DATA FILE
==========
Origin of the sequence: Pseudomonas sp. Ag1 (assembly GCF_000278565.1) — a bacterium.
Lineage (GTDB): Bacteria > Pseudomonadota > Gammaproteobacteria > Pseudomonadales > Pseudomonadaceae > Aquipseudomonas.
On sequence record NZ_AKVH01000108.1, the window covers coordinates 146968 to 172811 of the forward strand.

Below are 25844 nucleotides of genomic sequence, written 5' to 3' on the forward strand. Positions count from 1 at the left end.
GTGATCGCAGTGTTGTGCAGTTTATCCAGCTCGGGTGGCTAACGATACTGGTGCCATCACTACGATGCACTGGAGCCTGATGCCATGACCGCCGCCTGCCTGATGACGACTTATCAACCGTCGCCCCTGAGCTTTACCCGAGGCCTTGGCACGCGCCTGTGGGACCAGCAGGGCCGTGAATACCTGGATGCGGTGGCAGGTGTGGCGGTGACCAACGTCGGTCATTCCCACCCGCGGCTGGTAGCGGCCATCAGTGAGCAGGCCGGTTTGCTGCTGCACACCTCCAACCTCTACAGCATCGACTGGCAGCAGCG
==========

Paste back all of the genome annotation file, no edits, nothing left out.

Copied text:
Origin of the sequence: Pseudomonas sp. Ag1 (assembly GCF_000278565.1) — a bacterium.
Lineage (GTDB): Bacteria > Pseudomonadota > Gammaproteobacteria > Pseudomonadales > Pseudomonadaceae > Aquipseudomonas.
On sequence record NZ_AKVH01000108.1, the window covers coordinates 146968 to 172811 of the forward strand.

Below are 25844 nucleotides of genomic sequence, written 5' to 3' on the forward strand. Positions count from 1 at the left end.
GTGATCGCAGTGTTGTGCAGTTTATCCAGCTCGGGTGGCTAACGATACTGGTGCCATCACTACGATGCACTGGAGCCTGATGCCATGACCGCCGCCTGCCTGATGACGACTTATCAACCGTCGCCCCTGAGCTTTACCCGAGGCCTTGGCACGCGCCTGTGGGACCAGCAGGGCCGTGAATACCTGGATGCGGTGGCAGGTGTGGCGGTGACCAACGTCGGTCATTCCCACCCGCGGCTGGTAGCGGCCATCAGTGAGCAGGCCGGTTTGCTGCTGCACACCTCCAACCTCTACAGCATCGACTGGCAGCAGCG